Even as an 80-1 favorite, Vasiliy Lomachenko isn't looking past Ant Crolla

Combat columnist
Yahoo Sports
Vasiliy Lomachenko (L) and Anthony Crolla face off after a press conference ahead of their world lightweight championship fight at Staples Center on April 10, 2019 in Los Angeles. (Getty Images)
Vasiliy Lomachenko (L) and Anthony Crolla face off after a press conference ahead of their world lightweight championship fight at Staples Center on April 10, 2019 in Los Angeles. (Getty Images)

If ever there was a fight that perhaps Vasiliy Lomachenko didn’t take quite as seriously as the rest of them, it would be Friday’s bout for the WBA-WBO lightweight titles at Staples Center against Ant Crolla.

Crolla is a veteran who has been in the ring with some high-level opposition, but even Crolla concedes that Lomachenko is an overwhelming favorite. Sportsbook USA has Lomachenko as a minus-8000 favorite, which translates to an expected win percentage of 98.77.

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“I want to shock the world and beating him would be one of the biggest upsets of all time,” said Crolla, who is 34-6-3 with 13 knockouts.

Upsets happen in boxing, even to the biggest stars. Mike Tyson lost as a 42-1 favorite to Buster Douglas. Muhammad Ali lost to Leon Spinks in just Spinks’ eighth pro fight. Roberto Duran was beaten by Kirkland Laing in 1982. Laing was 2-2 in his four fights before facing Duran, and was knocked out in his first bout after beating him.

These kind of upsets do happen. Promoter Bob Arum, who has been on both sides of such outcomes, almost gets annoyed that the bout could be a trap fight for Lomachenko and catch him looking ahead.

“I have no concern — zero, absolutely none — that Loma won’t be completely prepared and focused to fight his best in this fight,” Arum said. “He is the true consummate professional. It doesn’t matter what the odds are or anything like that. I know Loma and I know boxing. Loma will look at this guy and figure him out and then look to destroy him.

“It doesn’t matter. It could be Joe Superman he’s fighting, but he has had so many fights in the amateurs, he doesn’t worry about the name or the reputation or anything else. He just figures out how to beat a guy and then he goes out and does it.”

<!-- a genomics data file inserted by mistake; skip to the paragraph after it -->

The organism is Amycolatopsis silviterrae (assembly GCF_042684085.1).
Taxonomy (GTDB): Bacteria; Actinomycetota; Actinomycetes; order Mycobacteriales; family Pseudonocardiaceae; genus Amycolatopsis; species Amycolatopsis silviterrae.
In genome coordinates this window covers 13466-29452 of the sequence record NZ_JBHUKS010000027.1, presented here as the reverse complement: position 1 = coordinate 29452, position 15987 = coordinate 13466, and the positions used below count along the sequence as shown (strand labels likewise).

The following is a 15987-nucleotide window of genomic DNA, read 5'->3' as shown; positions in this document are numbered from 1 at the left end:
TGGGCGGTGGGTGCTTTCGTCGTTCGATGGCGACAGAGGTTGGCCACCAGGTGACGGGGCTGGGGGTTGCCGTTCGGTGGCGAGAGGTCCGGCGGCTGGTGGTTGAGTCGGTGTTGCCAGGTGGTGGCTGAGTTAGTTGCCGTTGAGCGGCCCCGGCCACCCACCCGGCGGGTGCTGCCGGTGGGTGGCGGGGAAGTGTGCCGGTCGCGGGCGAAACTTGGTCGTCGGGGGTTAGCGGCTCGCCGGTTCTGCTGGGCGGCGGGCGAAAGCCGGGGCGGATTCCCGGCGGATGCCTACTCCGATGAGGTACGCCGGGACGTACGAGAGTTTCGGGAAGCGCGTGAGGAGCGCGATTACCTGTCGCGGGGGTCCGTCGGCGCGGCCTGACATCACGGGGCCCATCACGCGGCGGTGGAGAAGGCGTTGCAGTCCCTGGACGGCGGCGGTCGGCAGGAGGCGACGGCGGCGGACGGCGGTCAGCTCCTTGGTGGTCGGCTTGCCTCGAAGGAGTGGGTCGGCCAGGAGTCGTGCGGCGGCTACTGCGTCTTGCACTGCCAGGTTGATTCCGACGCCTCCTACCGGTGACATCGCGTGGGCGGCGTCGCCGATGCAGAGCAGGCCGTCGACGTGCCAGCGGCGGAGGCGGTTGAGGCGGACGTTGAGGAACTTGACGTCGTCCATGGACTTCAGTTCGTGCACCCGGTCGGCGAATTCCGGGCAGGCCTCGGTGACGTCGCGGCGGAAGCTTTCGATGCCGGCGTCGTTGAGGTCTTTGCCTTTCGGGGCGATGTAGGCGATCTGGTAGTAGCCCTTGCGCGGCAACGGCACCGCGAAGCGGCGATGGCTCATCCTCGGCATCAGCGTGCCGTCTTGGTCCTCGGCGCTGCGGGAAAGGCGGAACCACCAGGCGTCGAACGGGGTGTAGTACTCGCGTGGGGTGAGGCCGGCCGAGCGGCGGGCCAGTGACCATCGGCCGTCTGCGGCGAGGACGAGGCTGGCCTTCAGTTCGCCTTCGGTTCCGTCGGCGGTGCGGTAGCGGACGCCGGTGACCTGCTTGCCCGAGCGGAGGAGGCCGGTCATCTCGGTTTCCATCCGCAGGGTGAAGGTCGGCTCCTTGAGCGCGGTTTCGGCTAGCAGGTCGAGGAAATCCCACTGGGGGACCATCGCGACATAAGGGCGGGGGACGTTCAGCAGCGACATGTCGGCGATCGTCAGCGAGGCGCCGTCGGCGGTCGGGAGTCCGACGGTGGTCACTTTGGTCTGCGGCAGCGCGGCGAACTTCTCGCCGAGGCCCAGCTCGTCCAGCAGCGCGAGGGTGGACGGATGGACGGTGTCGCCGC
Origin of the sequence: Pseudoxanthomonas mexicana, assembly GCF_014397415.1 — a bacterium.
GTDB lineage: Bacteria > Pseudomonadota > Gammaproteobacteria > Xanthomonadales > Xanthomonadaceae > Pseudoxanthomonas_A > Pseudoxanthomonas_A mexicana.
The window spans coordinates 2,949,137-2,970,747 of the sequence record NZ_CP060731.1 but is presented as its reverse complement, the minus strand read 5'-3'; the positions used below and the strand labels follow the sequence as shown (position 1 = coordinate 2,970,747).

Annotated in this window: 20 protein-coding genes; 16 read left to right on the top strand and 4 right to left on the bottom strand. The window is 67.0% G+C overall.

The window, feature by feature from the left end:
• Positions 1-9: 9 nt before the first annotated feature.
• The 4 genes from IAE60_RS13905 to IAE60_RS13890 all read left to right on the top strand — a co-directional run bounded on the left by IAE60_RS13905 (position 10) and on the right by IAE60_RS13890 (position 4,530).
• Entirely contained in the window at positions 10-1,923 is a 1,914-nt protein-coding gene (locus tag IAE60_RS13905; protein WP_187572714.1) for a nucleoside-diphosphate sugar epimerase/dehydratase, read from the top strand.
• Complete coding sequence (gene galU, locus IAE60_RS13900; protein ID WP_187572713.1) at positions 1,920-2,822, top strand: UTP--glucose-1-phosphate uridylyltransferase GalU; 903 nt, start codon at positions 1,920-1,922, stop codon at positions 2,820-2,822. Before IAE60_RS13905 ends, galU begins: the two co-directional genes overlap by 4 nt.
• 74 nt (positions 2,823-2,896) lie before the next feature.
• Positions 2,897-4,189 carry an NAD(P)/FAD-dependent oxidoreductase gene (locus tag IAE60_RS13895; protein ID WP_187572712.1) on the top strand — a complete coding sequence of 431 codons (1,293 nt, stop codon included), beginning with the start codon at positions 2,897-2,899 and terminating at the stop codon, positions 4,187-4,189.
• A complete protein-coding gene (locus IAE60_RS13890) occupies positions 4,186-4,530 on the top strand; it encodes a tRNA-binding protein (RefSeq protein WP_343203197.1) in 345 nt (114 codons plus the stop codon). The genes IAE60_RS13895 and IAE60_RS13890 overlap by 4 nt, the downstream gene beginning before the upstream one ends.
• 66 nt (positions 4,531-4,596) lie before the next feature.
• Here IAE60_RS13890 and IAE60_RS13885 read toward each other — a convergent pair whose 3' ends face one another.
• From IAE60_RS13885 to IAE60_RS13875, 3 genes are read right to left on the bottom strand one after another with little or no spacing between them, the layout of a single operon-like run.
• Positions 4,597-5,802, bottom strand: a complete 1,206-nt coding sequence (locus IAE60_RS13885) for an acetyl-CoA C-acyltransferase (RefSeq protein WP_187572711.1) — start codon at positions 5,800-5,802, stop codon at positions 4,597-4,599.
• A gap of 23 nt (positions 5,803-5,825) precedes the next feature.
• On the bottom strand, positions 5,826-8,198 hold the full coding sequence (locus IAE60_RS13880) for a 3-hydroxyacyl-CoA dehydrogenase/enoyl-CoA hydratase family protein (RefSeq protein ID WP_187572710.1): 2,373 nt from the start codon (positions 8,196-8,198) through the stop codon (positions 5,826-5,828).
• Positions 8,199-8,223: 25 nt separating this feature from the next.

The fact that Crolla got the bout is something of a gift from the WBA. Crolla held that belt previously, before dropping it to Jorge Linares, the man Lomachenko stopped to win it. When Lomachenko won the WBA belt, he became a “super champion,” in its parlance and was required to defend it once every 18 months instead of once every 12 months.

But when IBF champion Richard Commey was injured and couldn’t face Lomachenko, the WBA mandated the fight with Crolla. It was either fight Crolla or relinquish the belt and Lomachenko wanted nothing to do with that.

So here he is in a bout he’s supposed to win in a landslide with potential matches that look increasingly lucrative ahead of him. Commey is a possibility next, though there is also the chance that Top Rank could pit Commey with its brash rising star Teofimo Lopez and have the winner face Lomachenko.

And then, the dream lightweight bout that many have hoped to see against Mikey Garcia remains a possibility. Garcia, coming off a drubbing at welterweight to Errol Spence last month, hasn’t decided which weight he’ll compete at in the future.

But if he returns to lightweight, Arum said it’s a bout that Top Rank would look to put together.

Vasiliy Lomachenko poses with promoter Bob Arum after defeating Jose Pedraza in the WBO title lightweight boxing match at Madison Square Garden, Saturday, Dec. 8, 2018, in New York. (AP Photo)